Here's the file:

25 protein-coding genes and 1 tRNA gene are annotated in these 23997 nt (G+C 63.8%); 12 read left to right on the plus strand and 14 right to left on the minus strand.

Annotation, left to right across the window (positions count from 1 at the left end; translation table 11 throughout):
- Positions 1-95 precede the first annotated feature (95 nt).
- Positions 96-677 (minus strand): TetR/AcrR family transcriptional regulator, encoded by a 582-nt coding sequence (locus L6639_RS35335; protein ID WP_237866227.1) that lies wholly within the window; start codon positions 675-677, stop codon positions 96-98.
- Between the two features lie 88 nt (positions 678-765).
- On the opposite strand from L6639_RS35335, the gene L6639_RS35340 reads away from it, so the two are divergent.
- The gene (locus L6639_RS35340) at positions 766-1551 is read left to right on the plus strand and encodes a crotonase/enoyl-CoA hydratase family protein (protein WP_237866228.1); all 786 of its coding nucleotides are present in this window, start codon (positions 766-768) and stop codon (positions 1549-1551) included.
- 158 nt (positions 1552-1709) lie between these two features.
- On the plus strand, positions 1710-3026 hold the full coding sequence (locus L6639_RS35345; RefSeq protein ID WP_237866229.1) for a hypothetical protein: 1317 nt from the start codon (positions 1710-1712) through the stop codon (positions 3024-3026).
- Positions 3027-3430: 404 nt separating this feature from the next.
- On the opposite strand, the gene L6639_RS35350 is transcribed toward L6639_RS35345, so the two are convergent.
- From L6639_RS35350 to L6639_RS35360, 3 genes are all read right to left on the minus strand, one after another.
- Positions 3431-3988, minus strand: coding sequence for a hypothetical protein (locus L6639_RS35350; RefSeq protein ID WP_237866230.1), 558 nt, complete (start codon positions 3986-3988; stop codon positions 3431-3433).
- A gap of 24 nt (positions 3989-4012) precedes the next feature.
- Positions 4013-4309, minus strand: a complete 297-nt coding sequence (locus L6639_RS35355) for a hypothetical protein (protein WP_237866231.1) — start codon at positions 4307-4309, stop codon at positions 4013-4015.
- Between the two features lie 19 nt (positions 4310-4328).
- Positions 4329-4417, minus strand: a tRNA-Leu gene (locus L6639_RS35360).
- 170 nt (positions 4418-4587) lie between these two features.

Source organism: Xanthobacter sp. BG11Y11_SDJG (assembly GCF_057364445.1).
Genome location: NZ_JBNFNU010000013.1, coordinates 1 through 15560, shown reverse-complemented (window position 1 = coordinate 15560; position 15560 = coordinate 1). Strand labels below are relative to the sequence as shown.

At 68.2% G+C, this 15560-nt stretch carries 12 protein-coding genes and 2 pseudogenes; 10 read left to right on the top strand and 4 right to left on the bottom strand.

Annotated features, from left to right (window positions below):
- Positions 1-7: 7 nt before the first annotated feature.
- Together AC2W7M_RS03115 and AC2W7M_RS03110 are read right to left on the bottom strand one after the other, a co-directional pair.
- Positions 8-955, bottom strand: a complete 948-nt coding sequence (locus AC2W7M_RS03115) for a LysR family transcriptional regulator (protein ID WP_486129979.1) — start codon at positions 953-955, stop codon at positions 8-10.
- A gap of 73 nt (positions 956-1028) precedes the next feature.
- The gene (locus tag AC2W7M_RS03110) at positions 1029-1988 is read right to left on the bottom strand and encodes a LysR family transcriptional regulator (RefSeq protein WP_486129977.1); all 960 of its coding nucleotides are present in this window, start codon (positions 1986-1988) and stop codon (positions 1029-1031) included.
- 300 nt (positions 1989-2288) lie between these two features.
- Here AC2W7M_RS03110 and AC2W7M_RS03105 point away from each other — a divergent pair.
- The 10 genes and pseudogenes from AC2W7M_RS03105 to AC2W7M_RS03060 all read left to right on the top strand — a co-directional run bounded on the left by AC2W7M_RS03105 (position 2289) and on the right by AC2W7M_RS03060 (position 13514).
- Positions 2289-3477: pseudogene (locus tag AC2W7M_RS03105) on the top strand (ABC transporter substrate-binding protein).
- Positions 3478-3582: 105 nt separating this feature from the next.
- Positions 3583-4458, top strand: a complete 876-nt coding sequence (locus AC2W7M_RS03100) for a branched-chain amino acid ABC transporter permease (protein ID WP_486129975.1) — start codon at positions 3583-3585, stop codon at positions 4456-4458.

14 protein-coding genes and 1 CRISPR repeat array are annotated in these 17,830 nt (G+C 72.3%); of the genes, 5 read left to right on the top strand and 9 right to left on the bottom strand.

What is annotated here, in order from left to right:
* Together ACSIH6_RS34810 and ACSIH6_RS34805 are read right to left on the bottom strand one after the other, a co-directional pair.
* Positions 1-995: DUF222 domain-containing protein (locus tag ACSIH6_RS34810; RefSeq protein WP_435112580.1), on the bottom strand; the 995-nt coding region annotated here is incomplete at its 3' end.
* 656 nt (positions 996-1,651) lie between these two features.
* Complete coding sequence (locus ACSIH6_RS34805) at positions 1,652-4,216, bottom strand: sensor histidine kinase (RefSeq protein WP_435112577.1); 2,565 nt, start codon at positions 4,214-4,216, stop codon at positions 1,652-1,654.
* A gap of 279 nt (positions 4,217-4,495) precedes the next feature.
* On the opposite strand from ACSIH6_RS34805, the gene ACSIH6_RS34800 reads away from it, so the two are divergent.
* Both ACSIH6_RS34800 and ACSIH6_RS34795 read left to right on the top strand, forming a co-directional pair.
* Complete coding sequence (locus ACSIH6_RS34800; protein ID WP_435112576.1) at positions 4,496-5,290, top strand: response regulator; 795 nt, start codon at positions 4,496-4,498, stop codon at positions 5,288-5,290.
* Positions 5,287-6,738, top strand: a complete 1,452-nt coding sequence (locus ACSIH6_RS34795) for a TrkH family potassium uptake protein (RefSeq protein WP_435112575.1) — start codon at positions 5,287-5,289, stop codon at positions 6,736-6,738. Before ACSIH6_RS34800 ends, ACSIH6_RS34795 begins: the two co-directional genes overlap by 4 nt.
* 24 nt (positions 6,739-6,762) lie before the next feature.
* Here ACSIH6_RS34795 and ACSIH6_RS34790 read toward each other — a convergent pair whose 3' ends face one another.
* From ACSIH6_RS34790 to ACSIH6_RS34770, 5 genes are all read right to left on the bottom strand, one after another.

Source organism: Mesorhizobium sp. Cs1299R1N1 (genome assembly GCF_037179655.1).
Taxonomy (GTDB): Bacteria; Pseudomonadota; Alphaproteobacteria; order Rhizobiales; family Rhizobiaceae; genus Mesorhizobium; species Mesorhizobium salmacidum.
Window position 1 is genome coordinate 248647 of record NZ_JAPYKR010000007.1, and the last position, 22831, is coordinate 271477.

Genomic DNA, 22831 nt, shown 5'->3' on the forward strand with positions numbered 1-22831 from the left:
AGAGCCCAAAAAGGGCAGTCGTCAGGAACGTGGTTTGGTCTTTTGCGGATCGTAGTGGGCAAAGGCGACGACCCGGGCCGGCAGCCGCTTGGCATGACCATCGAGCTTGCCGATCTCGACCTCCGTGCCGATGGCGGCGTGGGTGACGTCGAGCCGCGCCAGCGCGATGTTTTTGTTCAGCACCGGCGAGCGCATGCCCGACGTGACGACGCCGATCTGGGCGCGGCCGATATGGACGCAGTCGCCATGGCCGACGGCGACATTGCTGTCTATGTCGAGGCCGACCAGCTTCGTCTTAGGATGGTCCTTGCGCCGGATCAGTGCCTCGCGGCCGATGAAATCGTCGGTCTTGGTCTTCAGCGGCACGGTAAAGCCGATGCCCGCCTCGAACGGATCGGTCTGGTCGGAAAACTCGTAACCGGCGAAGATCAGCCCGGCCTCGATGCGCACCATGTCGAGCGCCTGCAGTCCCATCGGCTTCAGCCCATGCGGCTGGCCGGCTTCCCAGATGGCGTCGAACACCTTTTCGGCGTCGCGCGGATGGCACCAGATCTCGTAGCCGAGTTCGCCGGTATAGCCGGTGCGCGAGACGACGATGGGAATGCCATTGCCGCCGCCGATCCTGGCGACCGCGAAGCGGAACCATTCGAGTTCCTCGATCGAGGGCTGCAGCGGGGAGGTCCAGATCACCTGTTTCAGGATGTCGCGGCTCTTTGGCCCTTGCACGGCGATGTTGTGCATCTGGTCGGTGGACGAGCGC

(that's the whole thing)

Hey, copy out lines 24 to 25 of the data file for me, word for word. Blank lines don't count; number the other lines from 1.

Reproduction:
- Together AC2W7M_RS03115 and AC2W7M_RS03110 are read right to left on the bottom strand one after the other, a co-directional pair.
- Positions 8-955, bottom strand: a complete 948-nt coding sequence (locus AC2W7M_RS03115) for a LysR family transcriptional regulator (protein ID WP_486129979.1) — start codon at positions 953-955, stop codon at positions 8-10.